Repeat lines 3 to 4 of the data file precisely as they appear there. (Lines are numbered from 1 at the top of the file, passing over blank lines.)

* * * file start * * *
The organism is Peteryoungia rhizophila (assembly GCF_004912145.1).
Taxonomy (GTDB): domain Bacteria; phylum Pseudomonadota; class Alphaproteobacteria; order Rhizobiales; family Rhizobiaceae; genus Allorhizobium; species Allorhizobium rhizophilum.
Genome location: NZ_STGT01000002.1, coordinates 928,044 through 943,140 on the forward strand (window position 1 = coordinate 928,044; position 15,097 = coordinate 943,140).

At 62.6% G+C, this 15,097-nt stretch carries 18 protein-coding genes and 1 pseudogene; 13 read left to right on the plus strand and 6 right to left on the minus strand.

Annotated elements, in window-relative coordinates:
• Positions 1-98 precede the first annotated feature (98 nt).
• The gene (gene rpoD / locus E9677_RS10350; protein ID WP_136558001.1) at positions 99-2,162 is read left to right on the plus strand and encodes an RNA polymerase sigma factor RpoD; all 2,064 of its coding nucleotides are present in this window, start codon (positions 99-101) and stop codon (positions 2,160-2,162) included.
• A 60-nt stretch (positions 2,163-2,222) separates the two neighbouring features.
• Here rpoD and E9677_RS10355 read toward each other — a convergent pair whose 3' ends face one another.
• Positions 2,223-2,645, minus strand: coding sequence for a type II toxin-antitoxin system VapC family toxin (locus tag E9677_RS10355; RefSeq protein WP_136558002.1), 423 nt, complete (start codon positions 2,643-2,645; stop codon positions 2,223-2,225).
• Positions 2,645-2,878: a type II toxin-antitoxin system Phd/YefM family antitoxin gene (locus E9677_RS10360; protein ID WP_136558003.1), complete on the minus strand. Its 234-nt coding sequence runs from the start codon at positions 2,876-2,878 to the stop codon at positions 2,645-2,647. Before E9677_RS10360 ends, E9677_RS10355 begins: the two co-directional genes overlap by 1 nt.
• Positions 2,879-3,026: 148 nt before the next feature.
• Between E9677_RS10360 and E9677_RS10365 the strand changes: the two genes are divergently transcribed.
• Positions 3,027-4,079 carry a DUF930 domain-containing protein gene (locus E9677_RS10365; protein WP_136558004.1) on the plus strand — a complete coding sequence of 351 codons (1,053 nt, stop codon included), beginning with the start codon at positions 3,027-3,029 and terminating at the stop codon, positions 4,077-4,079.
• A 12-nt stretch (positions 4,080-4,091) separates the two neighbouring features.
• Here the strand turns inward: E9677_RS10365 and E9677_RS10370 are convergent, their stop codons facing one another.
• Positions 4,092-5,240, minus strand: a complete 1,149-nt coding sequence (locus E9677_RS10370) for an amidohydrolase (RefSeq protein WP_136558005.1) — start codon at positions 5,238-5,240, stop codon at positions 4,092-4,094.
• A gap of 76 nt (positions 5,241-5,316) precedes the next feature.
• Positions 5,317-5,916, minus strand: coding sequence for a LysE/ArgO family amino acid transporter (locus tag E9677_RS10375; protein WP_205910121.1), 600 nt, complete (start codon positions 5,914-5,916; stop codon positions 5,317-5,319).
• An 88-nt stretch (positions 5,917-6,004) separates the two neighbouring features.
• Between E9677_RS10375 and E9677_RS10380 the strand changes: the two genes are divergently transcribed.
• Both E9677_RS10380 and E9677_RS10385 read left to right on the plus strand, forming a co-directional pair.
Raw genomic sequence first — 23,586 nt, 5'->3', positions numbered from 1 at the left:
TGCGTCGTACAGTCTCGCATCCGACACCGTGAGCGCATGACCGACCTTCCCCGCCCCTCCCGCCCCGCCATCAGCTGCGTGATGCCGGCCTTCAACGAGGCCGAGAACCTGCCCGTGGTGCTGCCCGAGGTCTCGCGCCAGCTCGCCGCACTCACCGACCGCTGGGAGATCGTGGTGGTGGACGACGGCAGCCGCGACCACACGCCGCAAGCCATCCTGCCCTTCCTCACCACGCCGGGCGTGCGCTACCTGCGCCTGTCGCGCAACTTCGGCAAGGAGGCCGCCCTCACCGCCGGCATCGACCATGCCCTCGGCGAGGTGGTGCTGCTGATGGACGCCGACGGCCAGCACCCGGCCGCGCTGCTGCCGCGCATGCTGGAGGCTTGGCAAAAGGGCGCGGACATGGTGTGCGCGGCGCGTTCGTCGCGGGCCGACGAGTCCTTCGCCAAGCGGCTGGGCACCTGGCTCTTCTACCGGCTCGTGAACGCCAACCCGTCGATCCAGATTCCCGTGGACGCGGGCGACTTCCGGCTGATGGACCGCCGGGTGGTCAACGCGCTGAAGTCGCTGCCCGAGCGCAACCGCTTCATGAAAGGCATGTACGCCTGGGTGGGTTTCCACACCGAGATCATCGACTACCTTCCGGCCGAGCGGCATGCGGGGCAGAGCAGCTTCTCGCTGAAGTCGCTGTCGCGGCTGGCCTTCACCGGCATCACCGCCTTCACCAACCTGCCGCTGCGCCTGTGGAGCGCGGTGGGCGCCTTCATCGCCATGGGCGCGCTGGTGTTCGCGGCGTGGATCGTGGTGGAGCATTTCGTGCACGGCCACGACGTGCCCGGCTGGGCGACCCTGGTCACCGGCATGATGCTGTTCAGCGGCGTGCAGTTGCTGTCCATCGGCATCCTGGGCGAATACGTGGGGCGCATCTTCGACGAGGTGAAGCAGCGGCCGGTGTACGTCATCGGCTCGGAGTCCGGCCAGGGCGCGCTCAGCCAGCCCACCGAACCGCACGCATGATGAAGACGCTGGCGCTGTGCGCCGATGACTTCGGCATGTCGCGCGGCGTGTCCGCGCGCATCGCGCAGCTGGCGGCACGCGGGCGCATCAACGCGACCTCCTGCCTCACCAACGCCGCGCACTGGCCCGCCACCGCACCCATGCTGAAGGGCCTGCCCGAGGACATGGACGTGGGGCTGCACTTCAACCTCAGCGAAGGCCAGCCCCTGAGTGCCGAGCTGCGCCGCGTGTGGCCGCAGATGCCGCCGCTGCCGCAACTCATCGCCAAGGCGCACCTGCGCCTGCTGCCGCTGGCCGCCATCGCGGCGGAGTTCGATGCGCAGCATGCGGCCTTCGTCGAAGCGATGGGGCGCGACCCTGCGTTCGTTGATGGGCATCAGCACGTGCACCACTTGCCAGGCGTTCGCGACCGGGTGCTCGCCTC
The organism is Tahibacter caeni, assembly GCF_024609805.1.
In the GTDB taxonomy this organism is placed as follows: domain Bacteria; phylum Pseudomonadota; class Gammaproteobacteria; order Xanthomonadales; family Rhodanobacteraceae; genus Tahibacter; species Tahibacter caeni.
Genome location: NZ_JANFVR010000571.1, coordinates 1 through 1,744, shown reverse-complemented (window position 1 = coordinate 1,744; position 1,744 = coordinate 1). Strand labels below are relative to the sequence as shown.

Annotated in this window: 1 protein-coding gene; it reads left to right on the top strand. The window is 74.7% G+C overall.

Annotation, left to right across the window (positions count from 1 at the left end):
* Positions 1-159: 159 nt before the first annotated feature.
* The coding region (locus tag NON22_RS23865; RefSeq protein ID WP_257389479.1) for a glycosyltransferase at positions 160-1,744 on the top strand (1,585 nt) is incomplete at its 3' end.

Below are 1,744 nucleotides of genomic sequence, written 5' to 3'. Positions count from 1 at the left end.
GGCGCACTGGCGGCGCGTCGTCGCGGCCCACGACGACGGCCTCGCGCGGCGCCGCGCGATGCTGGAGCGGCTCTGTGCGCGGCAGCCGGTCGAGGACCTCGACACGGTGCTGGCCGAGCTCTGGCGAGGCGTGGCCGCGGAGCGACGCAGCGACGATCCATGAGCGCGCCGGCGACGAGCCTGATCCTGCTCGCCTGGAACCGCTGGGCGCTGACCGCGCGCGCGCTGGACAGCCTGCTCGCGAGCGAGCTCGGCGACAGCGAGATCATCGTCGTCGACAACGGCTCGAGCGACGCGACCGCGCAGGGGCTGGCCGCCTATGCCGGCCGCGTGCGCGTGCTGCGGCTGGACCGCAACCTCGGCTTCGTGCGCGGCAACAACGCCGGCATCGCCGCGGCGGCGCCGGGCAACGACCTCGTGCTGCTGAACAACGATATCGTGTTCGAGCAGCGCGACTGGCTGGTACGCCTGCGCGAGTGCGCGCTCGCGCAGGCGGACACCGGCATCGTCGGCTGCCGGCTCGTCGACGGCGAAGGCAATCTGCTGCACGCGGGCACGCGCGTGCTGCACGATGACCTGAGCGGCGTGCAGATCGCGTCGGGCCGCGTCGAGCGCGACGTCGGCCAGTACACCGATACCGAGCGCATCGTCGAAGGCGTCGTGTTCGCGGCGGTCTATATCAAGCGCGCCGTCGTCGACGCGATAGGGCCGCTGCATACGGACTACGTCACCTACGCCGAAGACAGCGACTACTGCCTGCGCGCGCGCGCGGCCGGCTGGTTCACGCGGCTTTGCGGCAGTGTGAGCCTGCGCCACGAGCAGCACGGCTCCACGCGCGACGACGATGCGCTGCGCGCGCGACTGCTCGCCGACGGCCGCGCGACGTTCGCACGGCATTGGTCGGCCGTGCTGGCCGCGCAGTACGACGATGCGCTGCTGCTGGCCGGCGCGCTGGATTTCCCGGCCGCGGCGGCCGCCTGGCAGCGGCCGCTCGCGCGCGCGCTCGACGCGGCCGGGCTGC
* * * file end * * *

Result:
Genome location: NZ_STGT01000002.1, coordinates 928,044 through 943,140 on the forward strand (window position 1 = coordinate 928,044; position 15,097 = coordinate 943,140).

At 62.6% G+C, this 15,097-nt stretch carries 18 protein-coding genes and 1 pseudogene; 13 read left to right on the plus strand and 6 right to left on the minus strand.